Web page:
By contrast, King’s opposition to racism was part of his in-bred experience, growing up in a black family, church and community in the southern United States. His commitment to the pursuit of social justice is really self-explanatory. More remarkable was the vitality and leadership he developed in this cause, which distinguished him from so many other black church leaders. Equally notable was the fact alongside his privileged upbringing and elitist education, King had a vision to lift up the sufferings of his people and to challenge the racist structures and policies of the United States. Like Bonhoeffer, King was at first influenced by the example of Gandhi, but also by the sober realism of Reinhold Niebuhr. Both he and Bonhoeffer became increasingly conscious of the power of collective evil and the need to speak out against it from the truth of Christian perspectives.

Roberts can find no evidence that Bonhoeffer’s thought or actions influenced King. Nor was his example used in the black liberation struggle. But Roberts believes that Bonhoeffer ought to be an important figure for blacks, if only to show that in such a cause as theirs they were and are not alone. Hence the cogent summaries of Bonhoeffer’s witness. Roberts sees the significance and the link in both lives as consisting in their commitment to Christian political activism. Both refused to limit their Christian witness merely to the pursuit of personal piety, nor to indulge in wishful thinking that all would work out well for their nations because of their supposedly Christian leaders. Both believed that the struggle against the corrosive forces of racism and injustice required a witness unto death for the sake of the oppressed. In Bonhoeffer’s words: “When Christ calls a man, he bids him come and die”. Both were convinced they should speak for the voiceless and suffer on behalf of the powerless. Such a prophetic stance in the end cost both men their lives. But as King said: ” Death is not so much the ultimate evil; the ultimate evil is to be outside God’s love.”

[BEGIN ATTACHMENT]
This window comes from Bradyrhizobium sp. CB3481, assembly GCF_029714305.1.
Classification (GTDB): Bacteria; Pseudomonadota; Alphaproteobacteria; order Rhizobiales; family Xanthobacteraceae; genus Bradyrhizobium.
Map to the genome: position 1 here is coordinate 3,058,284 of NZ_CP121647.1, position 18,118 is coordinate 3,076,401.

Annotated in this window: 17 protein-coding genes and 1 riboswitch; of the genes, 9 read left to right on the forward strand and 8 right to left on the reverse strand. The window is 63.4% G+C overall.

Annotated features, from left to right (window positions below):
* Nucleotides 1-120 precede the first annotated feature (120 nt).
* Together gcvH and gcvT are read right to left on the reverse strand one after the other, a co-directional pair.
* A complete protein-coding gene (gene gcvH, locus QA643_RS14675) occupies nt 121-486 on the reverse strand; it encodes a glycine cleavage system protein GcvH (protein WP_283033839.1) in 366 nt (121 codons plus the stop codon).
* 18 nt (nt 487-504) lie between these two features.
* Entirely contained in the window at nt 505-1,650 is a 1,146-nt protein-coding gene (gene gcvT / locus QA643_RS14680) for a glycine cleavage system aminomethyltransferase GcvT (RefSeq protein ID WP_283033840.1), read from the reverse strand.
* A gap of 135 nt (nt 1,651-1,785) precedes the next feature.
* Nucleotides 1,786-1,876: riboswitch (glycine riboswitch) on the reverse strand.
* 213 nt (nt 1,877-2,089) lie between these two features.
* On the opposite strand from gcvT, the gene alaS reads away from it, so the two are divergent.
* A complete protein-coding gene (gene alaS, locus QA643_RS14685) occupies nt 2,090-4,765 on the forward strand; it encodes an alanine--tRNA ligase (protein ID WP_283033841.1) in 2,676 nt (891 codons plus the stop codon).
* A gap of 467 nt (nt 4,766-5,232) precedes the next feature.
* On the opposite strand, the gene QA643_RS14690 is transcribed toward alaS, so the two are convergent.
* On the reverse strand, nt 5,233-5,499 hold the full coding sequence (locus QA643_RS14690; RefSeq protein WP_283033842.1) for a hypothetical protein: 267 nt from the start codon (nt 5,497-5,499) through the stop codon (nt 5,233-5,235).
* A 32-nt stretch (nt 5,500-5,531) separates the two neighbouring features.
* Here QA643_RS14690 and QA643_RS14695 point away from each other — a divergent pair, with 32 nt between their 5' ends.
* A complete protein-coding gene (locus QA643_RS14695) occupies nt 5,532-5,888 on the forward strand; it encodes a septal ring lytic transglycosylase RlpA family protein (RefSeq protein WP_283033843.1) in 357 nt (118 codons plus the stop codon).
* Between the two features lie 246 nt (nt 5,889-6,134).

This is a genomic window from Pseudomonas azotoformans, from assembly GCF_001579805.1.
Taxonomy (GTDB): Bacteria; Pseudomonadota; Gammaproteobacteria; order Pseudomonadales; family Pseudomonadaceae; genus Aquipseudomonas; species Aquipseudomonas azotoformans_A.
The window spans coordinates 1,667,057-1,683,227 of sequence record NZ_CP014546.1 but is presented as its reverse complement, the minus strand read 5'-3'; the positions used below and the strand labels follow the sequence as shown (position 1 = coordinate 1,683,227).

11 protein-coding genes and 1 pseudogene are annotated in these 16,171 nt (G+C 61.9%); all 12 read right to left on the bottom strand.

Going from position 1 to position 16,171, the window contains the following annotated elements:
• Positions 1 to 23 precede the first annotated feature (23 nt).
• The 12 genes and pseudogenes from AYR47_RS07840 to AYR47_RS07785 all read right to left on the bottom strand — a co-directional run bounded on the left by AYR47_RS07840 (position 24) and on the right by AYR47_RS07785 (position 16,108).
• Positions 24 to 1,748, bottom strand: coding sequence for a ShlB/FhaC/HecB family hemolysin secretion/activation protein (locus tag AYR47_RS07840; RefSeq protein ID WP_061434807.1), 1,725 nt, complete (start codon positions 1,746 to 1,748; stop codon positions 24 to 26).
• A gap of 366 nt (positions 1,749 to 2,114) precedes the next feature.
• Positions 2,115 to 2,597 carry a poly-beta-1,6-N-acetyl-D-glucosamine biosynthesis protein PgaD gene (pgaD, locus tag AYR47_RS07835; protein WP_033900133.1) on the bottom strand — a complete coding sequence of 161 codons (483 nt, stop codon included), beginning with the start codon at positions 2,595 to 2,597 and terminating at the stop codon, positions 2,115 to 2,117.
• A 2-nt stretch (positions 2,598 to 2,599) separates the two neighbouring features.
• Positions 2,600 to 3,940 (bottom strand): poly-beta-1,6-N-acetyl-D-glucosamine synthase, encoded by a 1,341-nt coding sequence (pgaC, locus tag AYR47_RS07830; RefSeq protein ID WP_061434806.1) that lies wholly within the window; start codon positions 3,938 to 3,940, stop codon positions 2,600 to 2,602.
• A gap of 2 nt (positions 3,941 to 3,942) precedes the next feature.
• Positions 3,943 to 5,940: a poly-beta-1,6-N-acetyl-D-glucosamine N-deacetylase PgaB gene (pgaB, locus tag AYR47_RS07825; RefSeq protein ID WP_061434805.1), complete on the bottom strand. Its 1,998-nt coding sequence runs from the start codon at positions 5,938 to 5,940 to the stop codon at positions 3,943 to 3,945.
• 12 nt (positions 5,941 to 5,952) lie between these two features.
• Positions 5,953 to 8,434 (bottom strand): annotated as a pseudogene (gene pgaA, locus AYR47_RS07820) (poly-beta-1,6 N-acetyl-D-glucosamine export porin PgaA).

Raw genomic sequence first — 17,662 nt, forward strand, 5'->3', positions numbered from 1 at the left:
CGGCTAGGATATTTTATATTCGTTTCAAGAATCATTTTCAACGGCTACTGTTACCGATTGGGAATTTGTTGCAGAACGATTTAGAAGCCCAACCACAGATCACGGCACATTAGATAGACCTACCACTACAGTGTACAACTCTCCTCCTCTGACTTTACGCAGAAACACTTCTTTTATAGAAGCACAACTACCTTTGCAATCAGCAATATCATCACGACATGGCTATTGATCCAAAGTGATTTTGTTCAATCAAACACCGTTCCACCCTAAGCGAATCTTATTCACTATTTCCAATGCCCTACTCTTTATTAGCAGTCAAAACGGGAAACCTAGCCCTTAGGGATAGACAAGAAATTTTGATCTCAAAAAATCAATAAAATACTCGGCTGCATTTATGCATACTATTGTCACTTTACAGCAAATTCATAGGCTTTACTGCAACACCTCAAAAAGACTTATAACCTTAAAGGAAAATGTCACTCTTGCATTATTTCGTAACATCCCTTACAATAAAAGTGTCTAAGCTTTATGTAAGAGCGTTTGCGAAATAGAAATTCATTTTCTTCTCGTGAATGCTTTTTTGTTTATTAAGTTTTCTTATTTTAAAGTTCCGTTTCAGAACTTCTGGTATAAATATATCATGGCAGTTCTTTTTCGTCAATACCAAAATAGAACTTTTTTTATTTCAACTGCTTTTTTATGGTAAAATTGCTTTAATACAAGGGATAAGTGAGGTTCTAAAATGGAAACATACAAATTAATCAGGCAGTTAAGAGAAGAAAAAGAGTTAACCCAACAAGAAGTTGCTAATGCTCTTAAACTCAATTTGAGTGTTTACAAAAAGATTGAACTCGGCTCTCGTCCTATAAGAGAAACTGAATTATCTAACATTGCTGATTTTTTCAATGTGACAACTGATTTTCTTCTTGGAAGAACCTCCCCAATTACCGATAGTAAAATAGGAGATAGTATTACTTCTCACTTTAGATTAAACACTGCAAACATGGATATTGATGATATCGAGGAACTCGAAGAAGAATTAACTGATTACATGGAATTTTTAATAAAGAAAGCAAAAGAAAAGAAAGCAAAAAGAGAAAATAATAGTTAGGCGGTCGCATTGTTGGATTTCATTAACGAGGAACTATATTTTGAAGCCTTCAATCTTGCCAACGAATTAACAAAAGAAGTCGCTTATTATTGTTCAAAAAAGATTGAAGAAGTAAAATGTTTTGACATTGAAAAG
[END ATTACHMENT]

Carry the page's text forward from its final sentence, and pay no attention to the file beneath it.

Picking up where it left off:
Wolfgang Böllmann gives us another set of comparisons in the potential interaction of Dietrich Bonhoeffer and the talented German novelist and poet Jochen Klepper. Klepper is unfortunately little known in English-speaking countries, because his works have not been translated. But he shared with Bonhoeffer a strong sense of Prussian patriotism and a traditional Lutheran respect for established authority. But Klepper was married to a Jewish wife, which unfortunately brought his public career to a sudden end in 1933. For several years he survived on his novelist’s skills, but was unwilling to accept the fact that Nazi barbarism and racism were now the paramount force in Germany. His ambivalence was even more pronounced in 1940 when he willingly joined the German army, and was bitterly disappointed when he was dismissed a year later on account of his Jewish wife. His attempts to obtain permission for her daughter to emigrate led him into a bureaucratic nightmare of refusals. So in December 1942, he, his wife and step-daughter tragically committed suicide.